The Voice User Interfaces can be used by a variety of age groups and in most of the temporary and permanent cases (excluding the cases of permanent or temporary hearing and vocal issues).
But today most of these Voice User Interfaces only depends on data for providing the results but the data is not solely sufficient for providing a pleasurable experience. We need to invest in UX of Voice User Interfaces, I have shared some pillar principles for UX of Voice User Interfaces in article “3 Pillars of Voice User Interfaces“.
Now it’s your turn: Take some time, look around and observe the things and see if you could find more Universal Design Examples.
7 Principles of Universal Design:
These 7 Principles are developed by a team of architects, product designers, engineers and environmental design researchers, led by the late Ronald Mace.
These principles were developed to guide the design of environments, products and communications. So that they can be used by everyone for building Universal Designs.
We have seen some Universal Design Examples in the former section, Let’s see the principles behind making the products Universal
Let’s dive right in,
The first principle of Universal Design is
Products should be equally helpful and usable to people of diverse abilities. It should provide similar kind of experience to everyone if not identical. As I told you before, nobody likes to be treated differently in terms of ability.
The levelled surface of the train and platform, surface and lift can be helpful to a person on a wheelchair, mother carrying her child and also the person with no permanent and temporary disabilities.
Automatic doors at malls, hospitals, and shops help everyone, no need to put any physical effort to use the door.
Flexibility in Use
The products should accommodate a wide range of preferences and abilities. The designs should provide a choice in how they can be used. The user has full control of the pace of use and the accuracy of the use.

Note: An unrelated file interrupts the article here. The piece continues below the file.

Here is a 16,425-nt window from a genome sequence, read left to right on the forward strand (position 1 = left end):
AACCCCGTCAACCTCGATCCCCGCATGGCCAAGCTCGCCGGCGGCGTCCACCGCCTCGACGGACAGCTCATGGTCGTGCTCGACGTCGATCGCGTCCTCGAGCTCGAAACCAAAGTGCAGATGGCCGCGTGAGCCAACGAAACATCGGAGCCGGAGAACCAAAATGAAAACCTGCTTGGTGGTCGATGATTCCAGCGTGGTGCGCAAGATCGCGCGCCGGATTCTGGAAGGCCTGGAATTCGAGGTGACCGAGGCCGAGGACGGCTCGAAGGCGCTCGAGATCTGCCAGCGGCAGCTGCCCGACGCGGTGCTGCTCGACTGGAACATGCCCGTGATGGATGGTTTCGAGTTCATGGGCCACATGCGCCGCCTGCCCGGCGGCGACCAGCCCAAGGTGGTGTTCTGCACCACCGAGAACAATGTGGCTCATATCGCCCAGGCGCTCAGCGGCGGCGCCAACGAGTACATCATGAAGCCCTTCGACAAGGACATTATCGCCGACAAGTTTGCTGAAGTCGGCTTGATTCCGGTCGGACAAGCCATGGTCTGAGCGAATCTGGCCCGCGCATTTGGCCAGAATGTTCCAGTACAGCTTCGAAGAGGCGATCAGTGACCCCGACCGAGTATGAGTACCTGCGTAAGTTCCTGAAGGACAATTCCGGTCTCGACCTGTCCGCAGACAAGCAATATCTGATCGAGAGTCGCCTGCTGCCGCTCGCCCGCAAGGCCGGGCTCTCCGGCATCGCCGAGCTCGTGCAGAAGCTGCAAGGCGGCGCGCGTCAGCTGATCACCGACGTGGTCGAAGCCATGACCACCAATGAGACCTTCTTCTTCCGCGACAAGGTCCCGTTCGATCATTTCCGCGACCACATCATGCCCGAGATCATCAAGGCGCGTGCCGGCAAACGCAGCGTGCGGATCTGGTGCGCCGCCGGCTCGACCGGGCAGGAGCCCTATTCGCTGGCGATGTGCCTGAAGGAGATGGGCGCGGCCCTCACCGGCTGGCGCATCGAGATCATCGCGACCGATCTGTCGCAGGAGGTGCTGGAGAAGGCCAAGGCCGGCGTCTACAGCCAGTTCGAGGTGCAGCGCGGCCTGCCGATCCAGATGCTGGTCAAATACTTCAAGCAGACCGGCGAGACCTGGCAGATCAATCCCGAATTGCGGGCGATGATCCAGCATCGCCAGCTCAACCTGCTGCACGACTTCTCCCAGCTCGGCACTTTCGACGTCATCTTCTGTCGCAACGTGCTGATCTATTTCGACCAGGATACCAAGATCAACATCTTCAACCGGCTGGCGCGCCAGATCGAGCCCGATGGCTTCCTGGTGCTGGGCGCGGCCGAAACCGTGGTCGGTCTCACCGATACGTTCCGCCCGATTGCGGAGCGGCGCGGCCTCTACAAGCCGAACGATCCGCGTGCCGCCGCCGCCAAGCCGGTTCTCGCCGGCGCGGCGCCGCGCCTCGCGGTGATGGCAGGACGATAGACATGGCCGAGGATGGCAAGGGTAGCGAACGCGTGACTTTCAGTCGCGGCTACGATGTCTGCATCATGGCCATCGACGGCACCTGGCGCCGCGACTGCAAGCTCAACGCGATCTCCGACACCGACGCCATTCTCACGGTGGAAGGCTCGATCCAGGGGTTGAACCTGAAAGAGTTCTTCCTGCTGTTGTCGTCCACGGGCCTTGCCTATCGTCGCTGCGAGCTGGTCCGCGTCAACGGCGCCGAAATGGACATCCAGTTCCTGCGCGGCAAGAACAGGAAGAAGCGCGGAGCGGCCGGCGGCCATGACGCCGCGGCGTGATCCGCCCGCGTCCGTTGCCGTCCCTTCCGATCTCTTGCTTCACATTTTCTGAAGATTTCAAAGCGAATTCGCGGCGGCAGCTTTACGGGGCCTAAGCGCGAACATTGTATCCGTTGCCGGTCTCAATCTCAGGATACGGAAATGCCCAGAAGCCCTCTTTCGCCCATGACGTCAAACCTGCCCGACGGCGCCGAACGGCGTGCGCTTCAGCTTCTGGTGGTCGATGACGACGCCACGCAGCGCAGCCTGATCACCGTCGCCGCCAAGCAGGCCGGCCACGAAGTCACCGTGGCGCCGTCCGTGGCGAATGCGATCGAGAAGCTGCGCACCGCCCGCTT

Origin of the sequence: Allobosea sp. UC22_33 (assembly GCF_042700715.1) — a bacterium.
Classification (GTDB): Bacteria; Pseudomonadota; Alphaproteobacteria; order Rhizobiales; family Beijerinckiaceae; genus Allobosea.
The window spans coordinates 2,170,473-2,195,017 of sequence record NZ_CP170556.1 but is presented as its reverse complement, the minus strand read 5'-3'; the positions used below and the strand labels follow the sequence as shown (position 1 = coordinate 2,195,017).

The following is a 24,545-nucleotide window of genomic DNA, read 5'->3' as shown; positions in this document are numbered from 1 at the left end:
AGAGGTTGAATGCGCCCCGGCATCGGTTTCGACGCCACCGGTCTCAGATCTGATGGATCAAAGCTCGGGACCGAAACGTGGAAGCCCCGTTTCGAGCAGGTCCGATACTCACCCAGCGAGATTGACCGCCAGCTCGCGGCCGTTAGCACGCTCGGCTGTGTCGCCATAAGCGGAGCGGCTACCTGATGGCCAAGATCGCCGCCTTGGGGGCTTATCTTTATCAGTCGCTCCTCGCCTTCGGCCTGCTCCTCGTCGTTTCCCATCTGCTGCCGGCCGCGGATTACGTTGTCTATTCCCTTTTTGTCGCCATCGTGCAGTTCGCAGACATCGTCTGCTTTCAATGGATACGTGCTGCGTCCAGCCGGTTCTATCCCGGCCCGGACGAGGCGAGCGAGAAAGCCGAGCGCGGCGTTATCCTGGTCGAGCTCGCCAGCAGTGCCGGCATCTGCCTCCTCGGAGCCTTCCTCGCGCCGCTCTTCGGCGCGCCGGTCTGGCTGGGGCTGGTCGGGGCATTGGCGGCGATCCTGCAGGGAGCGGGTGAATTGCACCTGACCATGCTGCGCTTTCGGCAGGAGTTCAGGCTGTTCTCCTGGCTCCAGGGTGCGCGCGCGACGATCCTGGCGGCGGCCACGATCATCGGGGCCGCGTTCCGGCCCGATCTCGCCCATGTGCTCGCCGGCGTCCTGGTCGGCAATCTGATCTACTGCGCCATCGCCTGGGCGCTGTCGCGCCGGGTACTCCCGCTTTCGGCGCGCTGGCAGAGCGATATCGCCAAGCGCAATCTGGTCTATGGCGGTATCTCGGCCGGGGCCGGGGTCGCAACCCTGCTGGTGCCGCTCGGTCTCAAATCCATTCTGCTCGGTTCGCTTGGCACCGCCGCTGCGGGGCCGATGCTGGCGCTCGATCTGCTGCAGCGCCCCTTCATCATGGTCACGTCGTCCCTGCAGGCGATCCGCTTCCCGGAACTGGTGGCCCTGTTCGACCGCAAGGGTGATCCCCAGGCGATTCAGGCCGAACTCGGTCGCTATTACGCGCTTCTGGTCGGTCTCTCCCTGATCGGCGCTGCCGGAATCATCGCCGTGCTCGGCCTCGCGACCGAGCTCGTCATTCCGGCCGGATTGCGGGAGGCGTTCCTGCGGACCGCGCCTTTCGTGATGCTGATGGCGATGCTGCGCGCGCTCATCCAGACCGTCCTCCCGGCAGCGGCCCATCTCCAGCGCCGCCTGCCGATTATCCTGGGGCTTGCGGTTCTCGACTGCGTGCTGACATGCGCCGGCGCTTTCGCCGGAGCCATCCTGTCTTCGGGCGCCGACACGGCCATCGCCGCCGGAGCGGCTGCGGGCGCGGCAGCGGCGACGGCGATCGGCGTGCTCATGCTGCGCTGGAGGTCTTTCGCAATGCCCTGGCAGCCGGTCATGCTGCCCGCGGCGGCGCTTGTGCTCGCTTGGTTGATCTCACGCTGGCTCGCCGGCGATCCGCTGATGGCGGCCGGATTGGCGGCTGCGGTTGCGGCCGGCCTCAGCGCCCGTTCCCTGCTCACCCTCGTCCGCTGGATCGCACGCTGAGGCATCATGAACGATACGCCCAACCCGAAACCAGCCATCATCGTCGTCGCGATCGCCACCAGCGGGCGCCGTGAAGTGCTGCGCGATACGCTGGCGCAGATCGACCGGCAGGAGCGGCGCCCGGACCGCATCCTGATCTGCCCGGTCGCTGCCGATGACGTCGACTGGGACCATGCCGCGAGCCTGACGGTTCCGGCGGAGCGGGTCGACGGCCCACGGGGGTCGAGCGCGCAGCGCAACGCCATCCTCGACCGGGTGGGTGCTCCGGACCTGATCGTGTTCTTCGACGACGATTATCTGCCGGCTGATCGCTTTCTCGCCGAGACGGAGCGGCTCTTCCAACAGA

The adjustable table, the chair can be used by a Right-handed as well as a Left-handed person also, it solves the problem for the height of an individual. And the extent to which they want to adjust it is their individual preference and choice.
Another example of flexibility in use is the Scissors (identical sides).
Simple and Intuitive Use
The products should be easy to understand to the users regardless of experience, knowledge, language skills, or current concentration level. The use of the product should be self-explanatory.
The Designs should be so simple and intuitive that people should not need to think for what should I do next.
Self-building IKEA furniture does not need some additional knowledge to get integrated, The red and green icon while receiving a call, we no longer need someone to tell us that we can pick the call from the green button and drop fro the red button.
Another vastly used examples that we experience every day are the Signboards installed on the roads to Stop, Speed Breaker, and others.
The product design communicates necessary information effectively to the user, regardless of ambient conditions or the user’s sensory abilities.
The information is communicated to the users in multiple cues(pictorial, verbal and tactile) which is easy to understand and reduces the chances of inability to understand.
Take the example of Dark background on overhead airport terminal signage contrasts with lighted ceiling it provides visual feedback, Siri provides both visual as well as verbal feedback. While I am writing this using keyboard, I can feel every press of buttons as tactile feedback.
Also, The ATM number keys in the image, Signboard outside the washrooms to show Men and Women sections, and the braille language give the tactile feedback on touch.
Tolerance for Error
A Universal Design minimizes hazards and the adverse consequences of accidental or unintended actions. The products should have a certain level of error tolerance, this is done to reduce the harms and adverse consequences caused due to unintended actions.
Put back and the use of Undo button on Computer to go back to the previous state. The handrail on the stairs of your home, to provide additional support if anyhow you get unbalanced.
The fire extinguisher cylinders need you to remove the pin before using it.
Low Physical Effort
The products should be used effectively and comfortably with a minimum of fatigue. The minimal the physical effort is needed to get something done the better it is.
The most common example is a button to call the lift, the push to get the soap out of a dispenser. The use of push to open door button.
Other examples are self-refreshing data on a continuously changing data screen.
Size and Space for Approach and Use
Appropriate size and space is provided for approach, reach, manipulation, and use regardless of user’s body size, posture, or mobility. The additional spaces are provided around things for comfortable use.
As I explained in the door example, the additional space helps the person on a wheelchair as well as easy mobility of the luggage, a mom carrying a baby stroller.
Another example is the metro entry gate having additional width.
Design for a specific group of people but do not leave anyone out. Do not forget to look around for inspiration for universally design products. Observe how they help and how can you use it. Apply the 7 principles of Universal Design to design for everyone.
Thanks for reading. 👏